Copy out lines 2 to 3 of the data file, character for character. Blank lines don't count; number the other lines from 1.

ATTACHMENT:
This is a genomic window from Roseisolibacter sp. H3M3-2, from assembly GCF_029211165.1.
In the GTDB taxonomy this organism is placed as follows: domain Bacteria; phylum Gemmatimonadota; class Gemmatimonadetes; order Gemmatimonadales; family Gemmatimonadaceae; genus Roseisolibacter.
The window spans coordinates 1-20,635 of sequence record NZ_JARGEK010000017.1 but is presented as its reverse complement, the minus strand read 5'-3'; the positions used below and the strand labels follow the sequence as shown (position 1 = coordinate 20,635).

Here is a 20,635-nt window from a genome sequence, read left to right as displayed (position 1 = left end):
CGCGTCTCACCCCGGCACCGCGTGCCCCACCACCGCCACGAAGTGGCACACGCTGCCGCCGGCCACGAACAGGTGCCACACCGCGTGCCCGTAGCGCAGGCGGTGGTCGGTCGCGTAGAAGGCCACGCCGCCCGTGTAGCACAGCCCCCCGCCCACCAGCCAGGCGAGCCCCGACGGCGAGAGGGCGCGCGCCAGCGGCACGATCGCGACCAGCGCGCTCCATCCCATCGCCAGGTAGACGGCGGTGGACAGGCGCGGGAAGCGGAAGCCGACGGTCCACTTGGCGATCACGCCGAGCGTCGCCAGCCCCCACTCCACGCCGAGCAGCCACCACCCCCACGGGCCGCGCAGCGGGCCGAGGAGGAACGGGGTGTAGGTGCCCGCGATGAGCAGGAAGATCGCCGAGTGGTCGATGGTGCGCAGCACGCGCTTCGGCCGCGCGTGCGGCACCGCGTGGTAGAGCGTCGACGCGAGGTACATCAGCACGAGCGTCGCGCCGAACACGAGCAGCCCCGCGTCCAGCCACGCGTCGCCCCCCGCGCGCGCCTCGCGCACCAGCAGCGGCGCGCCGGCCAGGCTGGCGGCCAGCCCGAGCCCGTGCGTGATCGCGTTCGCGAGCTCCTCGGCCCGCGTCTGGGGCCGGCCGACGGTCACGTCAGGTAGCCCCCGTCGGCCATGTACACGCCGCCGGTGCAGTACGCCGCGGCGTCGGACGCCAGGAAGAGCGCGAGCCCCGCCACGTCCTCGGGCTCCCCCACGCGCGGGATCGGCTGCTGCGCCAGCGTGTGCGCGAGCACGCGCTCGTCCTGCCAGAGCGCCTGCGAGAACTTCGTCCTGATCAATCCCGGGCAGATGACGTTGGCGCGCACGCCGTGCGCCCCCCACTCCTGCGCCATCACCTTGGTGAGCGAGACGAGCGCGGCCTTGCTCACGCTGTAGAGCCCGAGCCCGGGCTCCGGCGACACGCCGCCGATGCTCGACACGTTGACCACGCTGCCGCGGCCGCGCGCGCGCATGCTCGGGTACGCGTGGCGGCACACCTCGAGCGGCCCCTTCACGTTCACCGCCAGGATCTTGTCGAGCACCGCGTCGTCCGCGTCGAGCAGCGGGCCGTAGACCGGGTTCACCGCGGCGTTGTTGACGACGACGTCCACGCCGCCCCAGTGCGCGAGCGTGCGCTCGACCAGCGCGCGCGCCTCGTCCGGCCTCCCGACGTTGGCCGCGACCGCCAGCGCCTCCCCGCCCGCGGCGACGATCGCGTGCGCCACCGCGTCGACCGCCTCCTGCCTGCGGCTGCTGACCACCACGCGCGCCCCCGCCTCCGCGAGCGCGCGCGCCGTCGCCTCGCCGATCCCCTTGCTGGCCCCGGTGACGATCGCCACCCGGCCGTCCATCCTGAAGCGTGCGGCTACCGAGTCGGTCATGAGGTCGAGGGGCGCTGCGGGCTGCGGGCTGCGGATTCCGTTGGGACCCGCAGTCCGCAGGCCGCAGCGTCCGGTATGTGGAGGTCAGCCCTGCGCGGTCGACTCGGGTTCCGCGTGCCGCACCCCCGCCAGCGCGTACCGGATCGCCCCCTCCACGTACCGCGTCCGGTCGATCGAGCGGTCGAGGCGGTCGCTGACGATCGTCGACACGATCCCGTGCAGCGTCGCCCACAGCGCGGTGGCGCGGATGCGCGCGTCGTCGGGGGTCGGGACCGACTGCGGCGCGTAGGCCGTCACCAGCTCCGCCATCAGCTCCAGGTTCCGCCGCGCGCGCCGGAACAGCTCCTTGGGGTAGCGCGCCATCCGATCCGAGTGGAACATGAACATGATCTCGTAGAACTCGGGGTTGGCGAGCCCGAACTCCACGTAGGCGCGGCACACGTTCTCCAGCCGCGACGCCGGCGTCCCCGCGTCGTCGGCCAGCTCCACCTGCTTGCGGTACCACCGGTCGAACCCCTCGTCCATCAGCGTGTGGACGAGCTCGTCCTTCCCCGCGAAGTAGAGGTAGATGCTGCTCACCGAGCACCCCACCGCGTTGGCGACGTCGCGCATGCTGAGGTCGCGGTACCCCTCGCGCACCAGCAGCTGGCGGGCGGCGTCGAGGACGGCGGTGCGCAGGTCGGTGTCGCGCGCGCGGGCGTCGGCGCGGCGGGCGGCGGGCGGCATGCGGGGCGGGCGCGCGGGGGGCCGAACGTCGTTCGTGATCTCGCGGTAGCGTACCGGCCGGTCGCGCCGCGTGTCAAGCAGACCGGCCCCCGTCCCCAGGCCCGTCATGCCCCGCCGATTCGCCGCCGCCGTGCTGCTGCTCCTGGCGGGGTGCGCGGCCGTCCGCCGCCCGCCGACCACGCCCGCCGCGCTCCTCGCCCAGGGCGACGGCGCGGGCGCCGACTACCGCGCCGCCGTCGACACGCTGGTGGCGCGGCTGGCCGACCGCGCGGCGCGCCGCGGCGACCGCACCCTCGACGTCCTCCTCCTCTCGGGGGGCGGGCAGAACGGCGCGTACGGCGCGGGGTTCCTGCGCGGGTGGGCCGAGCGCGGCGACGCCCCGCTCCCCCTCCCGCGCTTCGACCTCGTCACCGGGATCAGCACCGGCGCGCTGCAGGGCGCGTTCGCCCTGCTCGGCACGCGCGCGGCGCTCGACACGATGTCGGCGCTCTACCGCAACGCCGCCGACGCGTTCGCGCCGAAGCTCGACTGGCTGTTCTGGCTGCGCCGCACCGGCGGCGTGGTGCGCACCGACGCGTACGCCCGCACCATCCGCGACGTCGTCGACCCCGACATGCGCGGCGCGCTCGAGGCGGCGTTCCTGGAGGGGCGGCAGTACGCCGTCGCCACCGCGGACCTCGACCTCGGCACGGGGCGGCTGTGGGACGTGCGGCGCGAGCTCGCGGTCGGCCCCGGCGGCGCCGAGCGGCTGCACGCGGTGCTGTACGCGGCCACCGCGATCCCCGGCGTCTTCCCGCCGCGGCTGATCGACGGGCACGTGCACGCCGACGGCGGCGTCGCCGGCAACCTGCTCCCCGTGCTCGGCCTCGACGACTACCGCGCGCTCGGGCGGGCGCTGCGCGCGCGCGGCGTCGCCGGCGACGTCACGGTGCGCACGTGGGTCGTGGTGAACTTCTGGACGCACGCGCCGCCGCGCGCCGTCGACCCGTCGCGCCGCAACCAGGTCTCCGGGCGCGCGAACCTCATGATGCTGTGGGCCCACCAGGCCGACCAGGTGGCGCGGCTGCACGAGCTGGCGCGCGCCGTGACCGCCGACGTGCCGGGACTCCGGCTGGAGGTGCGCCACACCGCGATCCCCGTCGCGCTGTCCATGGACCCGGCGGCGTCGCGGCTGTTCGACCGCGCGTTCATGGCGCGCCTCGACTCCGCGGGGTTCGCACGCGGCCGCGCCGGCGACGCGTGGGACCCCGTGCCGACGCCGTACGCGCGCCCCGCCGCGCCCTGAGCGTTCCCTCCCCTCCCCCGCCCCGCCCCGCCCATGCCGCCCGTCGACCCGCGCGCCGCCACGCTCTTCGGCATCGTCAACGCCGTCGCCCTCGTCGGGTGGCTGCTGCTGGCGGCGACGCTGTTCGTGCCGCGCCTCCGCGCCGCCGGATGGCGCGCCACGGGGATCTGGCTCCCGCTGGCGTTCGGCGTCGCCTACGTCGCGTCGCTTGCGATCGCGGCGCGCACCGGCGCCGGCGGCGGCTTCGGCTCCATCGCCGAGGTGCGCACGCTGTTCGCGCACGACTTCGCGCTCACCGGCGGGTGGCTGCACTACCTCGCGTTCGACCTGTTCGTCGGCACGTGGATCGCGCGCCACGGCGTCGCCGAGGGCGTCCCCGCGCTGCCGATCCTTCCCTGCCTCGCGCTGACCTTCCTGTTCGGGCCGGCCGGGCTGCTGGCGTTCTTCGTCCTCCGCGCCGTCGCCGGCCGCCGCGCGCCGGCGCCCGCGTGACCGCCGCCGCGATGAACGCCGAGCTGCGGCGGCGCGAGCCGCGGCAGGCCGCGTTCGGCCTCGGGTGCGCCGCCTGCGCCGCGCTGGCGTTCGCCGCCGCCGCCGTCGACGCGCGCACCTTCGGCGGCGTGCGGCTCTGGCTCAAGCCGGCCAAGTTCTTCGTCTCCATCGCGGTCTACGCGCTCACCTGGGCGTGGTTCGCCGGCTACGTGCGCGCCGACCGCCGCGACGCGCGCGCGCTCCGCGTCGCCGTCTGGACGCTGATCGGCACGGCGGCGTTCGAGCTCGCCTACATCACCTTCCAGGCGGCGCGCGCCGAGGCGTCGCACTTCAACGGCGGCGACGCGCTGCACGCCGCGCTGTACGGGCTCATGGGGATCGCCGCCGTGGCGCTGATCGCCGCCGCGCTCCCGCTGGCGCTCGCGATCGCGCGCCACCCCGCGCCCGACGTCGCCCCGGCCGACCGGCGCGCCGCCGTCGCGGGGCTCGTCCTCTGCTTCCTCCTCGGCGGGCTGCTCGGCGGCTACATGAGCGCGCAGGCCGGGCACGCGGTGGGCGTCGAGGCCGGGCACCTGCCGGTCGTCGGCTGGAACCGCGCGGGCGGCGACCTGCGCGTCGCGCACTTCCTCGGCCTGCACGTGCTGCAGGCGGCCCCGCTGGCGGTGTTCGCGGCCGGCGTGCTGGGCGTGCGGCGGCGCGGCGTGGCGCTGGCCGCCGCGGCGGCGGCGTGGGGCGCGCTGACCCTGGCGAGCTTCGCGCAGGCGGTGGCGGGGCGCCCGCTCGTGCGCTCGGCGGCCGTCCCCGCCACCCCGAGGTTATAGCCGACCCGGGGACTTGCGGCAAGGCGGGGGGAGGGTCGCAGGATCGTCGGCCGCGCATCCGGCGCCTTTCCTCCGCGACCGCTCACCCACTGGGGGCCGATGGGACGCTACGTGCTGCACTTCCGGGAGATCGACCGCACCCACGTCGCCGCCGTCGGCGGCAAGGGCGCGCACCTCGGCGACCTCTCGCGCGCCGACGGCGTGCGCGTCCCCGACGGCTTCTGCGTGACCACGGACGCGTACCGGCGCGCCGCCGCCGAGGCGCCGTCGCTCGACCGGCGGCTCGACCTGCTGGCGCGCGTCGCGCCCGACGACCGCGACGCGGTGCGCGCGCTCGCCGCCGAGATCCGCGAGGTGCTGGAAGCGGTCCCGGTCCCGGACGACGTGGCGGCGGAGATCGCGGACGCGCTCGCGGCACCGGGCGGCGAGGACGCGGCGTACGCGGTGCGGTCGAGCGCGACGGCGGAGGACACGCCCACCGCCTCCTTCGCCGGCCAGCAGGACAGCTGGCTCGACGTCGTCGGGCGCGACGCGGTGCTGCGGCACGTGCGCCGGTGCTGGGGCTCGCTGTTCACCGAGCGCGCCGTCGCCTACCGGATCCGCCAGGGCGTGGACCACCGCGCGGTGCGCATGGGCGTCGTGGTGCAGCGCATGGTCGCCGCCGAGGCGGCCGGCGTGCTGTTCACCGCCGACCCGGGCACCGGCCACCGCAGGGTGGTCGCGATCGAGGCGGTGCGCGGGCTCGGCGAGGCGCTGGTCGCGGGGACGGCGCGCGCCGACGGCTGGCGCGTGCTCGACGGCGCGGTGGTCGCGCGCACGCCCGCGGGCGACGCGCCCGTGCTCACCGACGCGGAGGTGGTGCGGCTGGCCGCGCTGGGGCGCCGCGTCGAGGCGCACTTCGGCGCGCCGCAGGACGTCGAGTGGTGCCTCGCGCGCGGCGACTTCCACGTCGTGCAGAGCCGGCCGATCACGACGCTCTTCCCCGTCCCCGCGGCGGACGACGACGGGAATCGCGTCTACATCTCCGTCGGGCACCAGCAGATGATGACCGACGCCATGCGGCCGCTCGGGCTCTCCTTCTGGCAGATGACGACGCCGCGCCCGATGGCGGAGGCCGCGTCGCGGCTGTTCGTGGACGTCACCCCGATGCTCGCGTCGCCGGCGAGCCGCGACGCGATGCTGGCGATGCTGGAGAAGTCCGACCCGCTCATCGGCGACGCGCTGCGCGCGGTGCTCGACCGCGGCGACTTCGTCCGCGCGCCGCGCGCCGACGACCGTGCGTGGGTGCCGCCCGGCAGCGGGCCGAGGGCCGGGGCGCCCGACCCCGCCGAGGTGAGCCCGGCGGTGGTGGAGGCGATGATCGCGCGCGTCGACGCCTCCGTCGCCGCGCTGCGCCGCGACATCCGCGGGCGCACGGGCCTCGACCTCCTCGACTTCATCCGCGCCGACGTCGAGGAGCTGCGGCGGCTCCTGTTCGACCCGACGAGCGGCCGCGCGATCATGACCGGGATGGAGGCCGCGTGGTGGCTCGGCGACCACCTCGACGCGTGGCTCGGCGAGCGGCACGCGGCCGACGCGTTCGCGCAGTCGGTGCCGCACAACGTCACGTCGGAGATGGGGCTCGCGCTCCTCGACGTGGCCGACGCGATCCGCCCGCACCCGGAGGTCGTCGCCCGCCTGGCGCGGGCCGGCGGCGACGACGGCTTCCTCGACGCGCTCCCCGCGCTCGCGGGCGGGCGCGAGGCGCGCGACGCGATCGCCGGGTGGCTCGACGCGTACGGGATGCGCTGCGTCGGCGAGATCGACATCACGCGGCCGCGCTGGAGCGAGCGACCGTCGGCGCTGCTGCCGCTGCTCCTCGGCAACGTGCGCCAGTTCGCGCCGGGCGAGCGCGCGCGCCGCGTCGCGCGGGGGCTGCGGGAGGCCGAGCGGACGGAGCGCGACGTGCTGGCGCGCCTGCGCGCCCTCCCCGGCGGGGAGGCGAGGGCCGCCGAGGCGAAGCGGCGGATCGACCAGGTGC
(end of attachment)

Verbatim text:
In the GTDB taxonomy this organism is placed as follows: domain Bacteria; phylum Gemmatimonadota; class Gemmatimonadetes; order Gemmatimonadales; family Gemmatimonadaceae; genus Roseisolibacter.
The window spans coordinates 1-20,635 of sequence record NZ_JARGEK010000017.1 but is presented as its reverse complement, the minus strand read 5'-3'; the positions used below and the strand labels follow the sequence as shown (position 1 = coordinate 20,635).